MDN started seeing references yesterday to a story that Chesapeake Energy has put some of its Ohio Utica Shale acreage on the auction block. First came stories that Chesapeake says the value of each acre it controls in the Utica Shale is worth between $13,000 and $17,000:
Chesapeake Energy, in a bid to keep the company from being sold, has caved to demands from its two largest shareholders to replace half of its board of directors. Investment firm Southeastern Asset Management, which holds 13.6% of Chesapeake stock, and corporate raider Carl Ichan, who didn’t own any Chesapeake stock a month ago but now owns 7.6%, have been very vocally challenging the company and calling for changes at the board level. Raider Carl will be one of those new board members—either him or someone he designates. The other three new board members will be appointed by Southeastern.
The AP is at it again. This time they’ve taken aim at Pennsylvania Gov. Tom Corbett over the proposed new ethane cracker plant that Shell announced they would build in Beaver County, PA (see this MDN story for background).
The breathless headlines are that (gasp) Pennsylvania will have to grant Shell $66 million a year in tax breaks, for a total deal of some $1.7 billion in foregone taxes over 25 years (while at the same time that nasty Corbett keeps cutting previously scheduled obscene pay increases for teachers, never mind that the state is broke after years under Ed Rendell and Democrat control). That’s the sum total of the AP story running in hundreds of newspapers now.
Let’s provide some perspective, shall we?
The hydraulic fracturing process uses sand—a lot of sand. The sand is used as a “proppant” to prop open the cracks created during the fracturing process.
But it’s not just your ordinary seaside sand that is used. It’s a special kind of sand that is almost 100% crystalline (pure). When that sand gets into the air, its particles are so fine they can irritate the lungs, and according to some, may cause lung cancer. This is generally not a problem for landowners or others who live nearby a drilling site, as any airborne sand would quickly fall to the ground. However, it may be a health risk for workers handling the sand if they are not properly protected.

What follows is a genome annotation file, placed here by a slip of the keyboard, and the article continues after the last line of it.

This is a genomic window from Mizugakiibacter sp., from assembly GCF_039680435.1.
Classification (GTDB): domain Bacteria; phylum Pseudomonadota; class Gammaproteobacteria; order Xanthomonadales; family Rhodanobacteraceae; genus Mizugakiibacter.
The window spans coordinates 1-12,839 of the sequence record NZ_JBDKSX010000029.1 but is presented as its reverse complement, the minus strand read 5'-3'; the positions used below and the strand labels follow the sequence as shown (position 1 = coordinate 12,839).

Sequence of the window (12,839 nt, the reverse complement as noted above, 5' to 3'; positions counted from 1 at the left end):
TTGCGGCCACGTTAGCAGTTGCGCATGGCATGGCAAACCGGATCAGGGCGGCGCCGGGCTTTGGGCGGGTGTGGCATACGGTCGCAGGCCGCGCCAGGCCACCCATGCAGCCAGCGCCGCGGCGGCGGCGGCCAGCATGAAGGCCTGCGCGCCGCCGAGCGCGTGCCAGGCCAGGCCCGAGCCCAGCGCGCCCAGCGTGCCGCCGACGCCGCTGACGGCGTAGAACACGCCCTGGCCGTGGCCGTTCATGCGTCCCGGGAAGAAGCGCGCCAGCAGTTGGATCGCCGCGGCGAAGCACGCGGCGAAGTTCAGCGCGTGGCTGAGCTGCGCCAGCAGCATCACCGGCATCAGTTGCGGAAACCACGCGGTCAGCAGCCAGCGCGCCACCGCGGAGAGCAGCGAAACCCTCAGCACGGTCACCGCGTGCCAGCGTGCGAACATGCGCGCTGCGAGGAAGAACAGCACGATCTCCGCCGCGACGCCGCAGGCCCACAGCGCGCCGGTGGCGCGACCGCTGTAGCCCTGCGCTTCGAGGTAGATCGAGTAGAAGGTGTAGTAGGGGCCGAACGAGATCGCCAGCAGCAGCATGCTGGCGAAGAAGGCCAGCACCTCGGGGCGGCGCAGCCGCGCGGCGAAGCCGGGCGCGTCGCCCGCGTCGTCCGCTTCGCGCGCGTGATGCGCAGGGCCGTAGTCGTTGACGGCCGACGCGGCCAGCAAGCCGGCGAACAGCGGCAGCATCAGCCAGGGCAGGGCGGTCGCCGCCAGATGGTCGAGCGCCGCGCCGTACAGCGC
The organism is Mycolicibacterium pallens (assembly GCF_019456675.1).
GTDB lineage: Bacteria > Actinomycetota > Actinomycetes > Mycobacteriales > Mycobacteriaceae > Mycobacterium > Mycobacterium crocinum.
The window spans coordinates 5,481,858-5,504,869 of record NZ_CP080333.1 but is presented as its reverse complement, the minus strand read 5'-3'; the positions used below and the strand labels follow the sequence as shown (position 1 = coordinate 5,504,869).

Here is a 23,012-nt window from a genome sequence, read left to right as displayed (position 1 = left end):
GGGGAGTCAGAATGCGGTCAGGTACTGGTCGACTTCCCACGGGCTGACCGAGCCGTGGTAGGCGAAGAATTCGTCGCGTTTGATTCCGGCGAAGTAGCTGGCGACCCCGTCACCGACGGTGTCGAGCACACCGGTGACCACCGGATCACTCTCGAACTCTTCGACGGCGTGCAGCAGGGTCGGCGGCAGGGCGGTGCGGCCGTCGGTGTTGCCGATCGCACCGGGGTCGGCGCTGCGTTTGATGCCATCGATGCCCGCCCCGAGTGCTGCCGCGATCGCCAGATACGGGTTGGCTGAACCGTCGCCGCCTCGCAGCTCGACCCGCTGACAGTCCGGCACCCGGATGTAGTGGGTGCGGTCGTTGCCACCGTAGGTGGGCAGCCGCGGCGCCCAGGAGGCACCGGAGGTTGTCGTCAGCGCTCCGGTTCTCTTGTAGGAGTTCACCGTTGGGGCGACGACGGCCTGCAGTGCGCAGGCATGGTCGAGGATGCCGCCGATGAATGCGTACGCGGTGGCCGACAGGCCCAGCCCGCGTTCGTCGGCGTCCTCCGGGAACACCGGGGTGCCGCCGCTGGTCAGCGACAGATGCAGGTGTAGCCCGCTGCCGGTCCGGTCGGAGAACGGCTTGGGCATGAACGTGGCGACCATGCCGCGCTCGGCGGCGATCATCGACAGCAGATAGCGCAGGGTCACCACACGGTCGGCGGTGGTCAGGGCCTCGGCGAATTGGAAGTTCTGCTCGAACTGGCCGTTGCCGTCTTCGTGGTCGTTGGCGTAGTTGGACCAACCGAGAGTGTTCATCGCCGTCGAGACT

Gulfport Energy Corporation is an Oklahoma City-based independent oil and natural gas exploration and production company. Most of Gulfport’s oil and natural gas drilling operations are located along the Louisiana Gulf Coast and in the Permian Basin in West Texas. However, Gulfport has acquired acreage and is starting to make moves the Utica Shale of eastern Ohio. They are currently in the process of drilling and completing their first five Utica Shale wells.
Yesterday Gulfport provided an operational update. Here are the relevant sections with respect to their Utica Shale operations:
In a new report released earlier today at the World Gas Conference in Maylasia, the International Energy Agency (IEA) paints a rosy five-year picture for natural gas around the world. You may recall that last week the IEA released their “golden rules” for shale gas drilling (see this MDN story).
The report released today says a quarter of new gas demand over the next five years will come from China, and that electrical generating plants in the U.S. will convert and use gas as much as coal. The IEA also advocates for a global market price for natural gas and hints that a spot price for gas in Asia may be on the way.
From the IEA press release:
A strange-but-true story: GPX, a Texas-based seismic surveying company doing work in Pennsylvania for the oil and gas industry, was caught trying to sneak in illegal aliens to work on their surveying crews in PA.
The “best of the rest” – stories that caught MDN’s eye that you may be interested in reading: